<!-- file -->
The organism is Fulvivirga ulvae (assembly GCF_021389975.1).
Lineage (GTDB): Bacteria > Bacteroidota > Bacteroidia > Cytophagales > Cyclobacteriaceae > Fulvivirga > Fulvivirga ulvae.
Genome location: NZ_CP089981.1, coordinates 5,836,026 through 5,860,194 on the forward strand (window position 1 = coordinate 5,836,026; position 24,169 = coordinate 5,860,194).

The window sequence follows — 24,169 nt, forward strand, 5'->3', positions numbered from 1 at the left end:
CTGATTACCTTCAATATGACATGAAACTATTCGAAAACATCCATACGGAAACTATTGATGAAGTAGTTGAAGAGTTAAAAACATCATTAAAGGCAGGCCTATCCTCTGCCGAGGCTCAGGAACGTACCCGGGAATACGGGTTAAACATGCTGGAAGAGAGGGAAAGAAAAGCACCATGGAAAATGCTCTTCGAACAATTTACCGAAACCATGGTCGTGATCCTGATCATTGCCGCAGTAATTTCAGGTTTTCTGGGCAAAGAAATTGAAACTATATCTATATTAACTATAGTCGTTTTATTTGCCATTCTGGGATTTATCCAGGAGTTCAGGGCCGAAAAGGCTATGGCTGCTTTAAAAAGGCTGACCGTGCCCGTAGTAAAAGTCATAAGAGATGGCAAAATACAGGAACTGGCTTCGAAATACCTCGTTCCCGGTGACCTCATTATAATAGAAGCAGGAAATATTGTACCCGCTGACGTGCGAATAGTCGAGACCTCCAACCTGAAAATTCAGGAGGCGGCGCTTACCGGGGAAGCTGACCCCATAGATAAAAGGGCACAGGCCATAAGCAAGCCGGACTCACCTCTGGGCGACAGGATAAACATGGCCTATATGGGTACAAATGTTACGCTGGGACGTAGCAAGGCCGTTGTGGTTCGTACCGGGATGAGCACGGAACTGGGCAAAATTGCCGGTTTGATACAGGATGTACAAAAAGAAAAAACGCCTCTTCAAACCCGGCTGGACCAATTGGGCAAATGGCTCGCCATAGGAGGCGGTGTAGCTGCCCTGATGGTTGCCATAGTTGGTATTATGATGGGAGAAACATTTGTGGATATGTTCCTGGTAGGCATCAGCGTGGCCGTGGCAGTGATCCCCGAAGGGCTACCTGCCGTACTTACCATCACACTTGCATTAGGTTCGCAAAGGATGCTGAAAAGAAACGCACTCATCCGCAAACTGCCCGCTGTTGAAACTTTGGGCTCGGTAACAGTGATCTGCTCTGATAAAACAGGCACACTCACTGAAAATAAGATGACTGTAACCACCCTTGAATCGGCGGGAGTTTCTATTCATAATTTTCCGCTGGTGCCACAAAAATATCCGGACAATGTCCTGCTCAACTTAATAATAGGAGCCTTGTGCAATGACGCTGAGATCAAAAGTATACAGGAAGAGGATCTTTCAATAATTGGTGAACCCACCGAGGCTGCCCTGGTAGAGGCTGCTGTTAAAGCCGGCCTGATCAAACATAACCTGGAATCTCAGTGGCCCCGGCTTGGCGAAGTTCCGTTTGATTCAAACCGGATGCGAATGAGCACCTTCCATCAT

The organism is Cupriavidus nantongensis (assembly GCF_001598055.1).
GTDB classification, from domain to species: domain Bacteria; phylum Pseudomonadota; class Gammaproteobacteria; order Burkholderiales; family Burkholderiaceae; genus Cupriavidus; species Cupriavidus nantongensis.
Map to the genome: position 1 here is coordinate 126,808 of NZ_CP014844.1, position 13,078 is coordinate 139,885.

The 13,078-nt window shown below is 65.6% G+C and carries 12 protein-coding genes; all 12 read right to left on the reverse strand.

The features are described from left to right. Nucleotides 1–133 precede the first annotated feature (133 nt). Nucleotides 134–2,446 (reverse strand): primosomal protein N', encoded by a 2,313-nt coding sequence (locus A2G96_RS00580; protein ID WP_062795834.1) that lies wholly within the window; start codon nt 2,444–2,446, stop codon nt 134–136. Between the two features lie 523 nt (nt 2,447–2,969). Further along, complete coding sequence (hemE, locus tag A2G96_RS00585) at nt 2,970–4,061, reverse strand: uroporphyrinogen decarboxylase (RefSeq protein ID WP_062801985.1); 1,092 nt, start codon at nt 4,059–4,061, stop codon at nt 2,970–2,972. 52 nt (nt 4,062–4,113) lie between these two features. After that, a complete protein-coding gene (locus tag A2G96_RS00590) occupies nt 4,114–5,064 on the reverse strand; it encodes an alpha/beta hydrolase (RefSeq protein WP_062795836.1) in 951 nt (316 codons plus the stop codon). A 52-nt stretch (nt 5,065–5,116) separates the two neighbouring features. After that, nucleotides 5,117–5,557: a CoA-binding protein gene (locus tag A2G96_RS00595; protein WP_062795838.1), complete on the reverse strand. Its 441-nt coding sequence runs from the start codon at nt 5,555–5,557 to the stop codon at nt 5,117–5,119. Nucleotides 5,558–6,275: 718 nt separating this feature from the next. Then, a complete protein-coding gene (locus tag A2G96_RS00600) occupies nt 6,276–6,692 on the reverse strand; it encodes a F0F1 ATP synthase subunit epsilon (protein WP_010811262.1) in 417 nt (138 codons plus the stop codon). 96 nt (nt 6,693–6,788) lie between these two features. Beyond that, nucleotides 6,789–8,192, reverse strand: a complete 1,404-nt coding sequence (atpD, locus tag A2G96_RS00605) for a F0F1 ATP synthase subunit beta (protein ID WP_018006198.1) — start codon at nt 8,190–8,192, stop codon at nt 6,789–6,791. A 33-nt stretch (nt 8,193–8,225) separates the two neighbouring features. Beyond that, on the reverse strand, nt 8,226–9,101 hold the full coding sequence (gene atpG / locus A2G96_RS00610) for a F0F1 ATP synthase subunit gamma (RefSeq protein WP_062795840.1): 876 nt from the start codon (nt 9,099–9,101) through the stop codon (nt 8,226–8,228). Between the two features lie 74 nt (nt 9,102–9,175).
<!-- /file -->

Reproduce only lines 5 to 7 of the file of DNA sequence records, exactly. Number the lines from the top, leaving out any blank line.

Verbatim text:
CTGATTACCTTCAATATGACATGAAACTATTCGAAAACATCCATACGGAAACTATTGATGAAGTAGTTGAAGAGTTAAAAACATCATTAAAGGCAGGCCTATCCTCTGCCGAGGCTCAGGAACGTACCCGGGAATACGGGTTAAACATGCTGGAAGAGAGGGAAAGAAAAGCACCATGGAAAATGCTCTTCGAACAATTTACCGAAACCATGGTCGTGATCCTGATCATTGCCGCAGTAATTTCAGGTTTTCTGGGCAAAGAAATTGAAACTATATCTATATTAACTATAGTCGTTTTATTTGCCATTCTGGGATTTATCCAGGAGTTCAGGGCCGAAAAGGCTATGGCTGCTTTAAAAAGGCTGACCGTGCCCGTAGTAAAAGTCATAAGAGATGGCAAAATACAGGAACTGGCTTCGAAATACCTCGTTCCCGGTGACCTCATTATAATAGAAGCAGGAAATATTGTACCCGCTGACGTGCGAATAGTCGAGACCTCCAACCTGAAAATTCAGGAGGCGGCGCTTACCGGGGAAGCTGACCCCATAGATAAAAGGGCACAGGCCATAAGCAAGCCGGACTCACCTCTGGGCGACAGGATAAACATGGCCTATATGGGTACAAATGTTACGCTGGGACGTAGCAAGGCCGTTGTGGTTCGTACCGGGATGAGCACGGAACTGGGCAAAATTGCCGGTTTGATACAGGATGTACAAAAAGAAAAAACGCCTCTTCAAACCCGGCTGGACCAATTGGGCAAATGGCTCGCCATAGGAGGCGGTGTAGCTGCCCTGATGGTTGCCATAGTTGGTATTATGATGGGAGAAACATTTGTGGATATGTTCCTGGTAGGCATCAGCGTGGCCGTGGCAGTGATCCCCGAAGGGCTACCTGCCGTACTTACCATCACACTTGCATTAGGTTCGCAAAGGATGCTGAAAAGAAACGCACTCATCCGCAAACTGCCCGCTGTTGAAACTTTGGGCTCGGTAACAGTGATCTGCTCTGATAAAACAGGCACACTCACTGAAAATAAGATGACTGTAACCACCCTTGAATCGGCGGGAGTTTCTATTCATAATTTTCCGCTGGTGCCACAAAAATATCCGGACAATGTCCTGCTCAACTTAATAATAGGAGCCTTGTGCAATGACGCTGAGATCAAAAGTATACAGGAAGAGGATCTTTCAATAATTGGTGAACCCACCGAGGCTGCCCTGGTAGAGGCTGCTGTTAAAGCCGGCCTGATCAAACATAACCTGGAATCTCAGTGGCCCCGGCTTGGCGAAGTTCCGTTTGATTCAAACCGGATGCGAATGAGCACCTTCCATCAT

The organism is Cupriavidus nantongensis (assembly GCF_001598055.1).
GTDB classification, from domain to species: domain Bacteria; phylum Pseudomonadota; class Gammaproteobacteria; order Burkholderiales; family Burkholderiaceae; genus Cupriavidus; species Cupriavidus nantongensis.